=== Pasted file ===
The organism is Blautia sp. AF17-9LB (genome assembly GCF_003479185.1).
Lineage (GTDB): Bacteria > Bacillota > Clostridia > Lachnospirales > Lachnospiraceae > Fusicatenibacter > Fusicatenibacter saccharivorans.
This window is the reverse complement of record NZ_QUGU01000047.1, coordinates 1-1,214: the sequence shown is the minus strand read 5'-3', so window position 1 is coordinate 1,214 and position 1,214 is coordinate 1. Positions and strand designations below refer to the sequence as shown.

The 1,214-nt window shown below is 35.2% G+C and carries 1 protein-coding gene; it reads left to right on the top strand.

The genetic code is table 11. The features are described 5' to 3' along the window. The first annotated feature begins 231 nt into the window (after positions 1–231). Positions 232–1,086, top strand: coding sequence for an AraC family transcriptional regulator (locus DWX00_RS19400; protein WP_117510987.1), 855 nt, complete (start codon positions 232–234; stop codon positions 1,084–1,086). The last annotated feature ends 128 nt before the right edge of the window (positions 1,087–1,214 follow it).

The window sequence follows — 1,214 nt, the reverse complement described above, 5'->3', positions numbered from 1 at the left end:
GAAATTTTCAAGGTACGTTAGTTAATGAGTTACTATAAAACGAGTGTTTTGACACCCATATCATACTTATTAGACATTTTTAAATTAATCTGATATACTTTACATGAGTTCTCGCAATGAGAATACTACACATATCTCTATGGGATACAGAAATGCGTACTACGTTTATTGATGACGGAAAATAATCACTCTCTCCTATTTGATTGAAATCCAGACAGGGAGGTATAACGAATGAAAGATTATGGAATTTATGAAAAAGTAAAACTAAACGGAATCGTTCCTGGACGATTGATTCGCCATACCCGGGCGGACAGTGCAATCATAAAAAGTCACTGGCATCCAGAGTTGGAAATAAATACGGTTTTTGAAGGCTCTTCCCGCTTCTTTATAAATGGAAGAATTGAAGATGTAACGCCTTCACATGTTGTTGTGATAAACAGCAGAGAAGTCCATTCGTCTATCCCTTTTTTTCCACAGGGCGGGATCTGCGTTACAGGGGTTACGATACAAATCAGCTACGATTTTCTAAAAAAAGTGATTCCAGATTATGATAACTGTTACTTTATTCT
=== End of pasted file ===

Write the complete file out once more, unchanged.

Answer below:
The organism is Blautia sp. AF17-9LB (genome assembly GCF_003479185.1).
Lineage (GTDB): Bacteria > Bacillota > Clostridia > Lachnospirales > Lachnospiraceae > Fusicatenibacter > Fusicatenibacter saccharivorans.
This window is the reverse complement of record NZ_QUGU01000047.1, coordinates 1-1,214: the sequence shown is the minus strand read 5'-3', so window position 1 is coordinate 1,214 and position 1,214 is coordinate 1. Positions and strand designations below refer to the sequence as shown.

The 1,214-nt window shown below is 35.2% G+C and carries 1 protein-coding gene; it reads left to right on the top strand.

The genetic code is table 11. The features are described 5' to 3' along the window. The first annotated feature begins 231 nt into the window (after positions 1–231). Positions 232–1,086, top strand: coding sequence for an AraC family transcriptional regulator (locus DWX00_RS19400; protein WP_117510987.1), 855 nt, complete (start codon positions 232–234; stop codon positions 1,084–1,086). The last annotated feature ends 128 nt before the right edge of the window (positions 1,087–1,214 follow it).

The window sequence follows — 1,214 nt, the reverse complement described above, 5'->3', positions numbered from 1 at the left end:
GAAATTTTCAAGGTACGTTAGTTAATGAGTTACTATAAAACGAGTGTTTTGACACCCATATCATACTTATTAGACATTTTTAAATTAATCTGATATACTTTACATGAGTTCTCGCAATGAGAATACTACACATATCTCTATGGGATACAGAAATGCGTACTACGTTTATTGATGACGGAAAATAATCACTCTCTCCTATTTGATTGAAATCCAGACAGGGAGGTATAACGAATGAAAGATTATGGAATTTATGAAAAAGTAAAACTAAACGGAATCGTTCCTGGACGATTGATTCGCCATACCCGGGCGGACAGTGCAATCATAAAAAGTCACTGGCATCCAGAGTTGGAAATAAATACGGTTTTTGAAGGCTCTTCCCGCTTCTTTATAAATGGAAGAATTGAAGATGTAACGCCTTCACATGTTGTTGTGATAAACAGCAGAGAAGTCCATTCGTCTATCCCTTTTTTTCCACAGGGCGGGATCTGCGTTACAGGGGTTACGATACAAATCAGCTACGATTTTCTAAAAAAAGTGATTCCAGATTATGATAACTGTTACTTTATTCT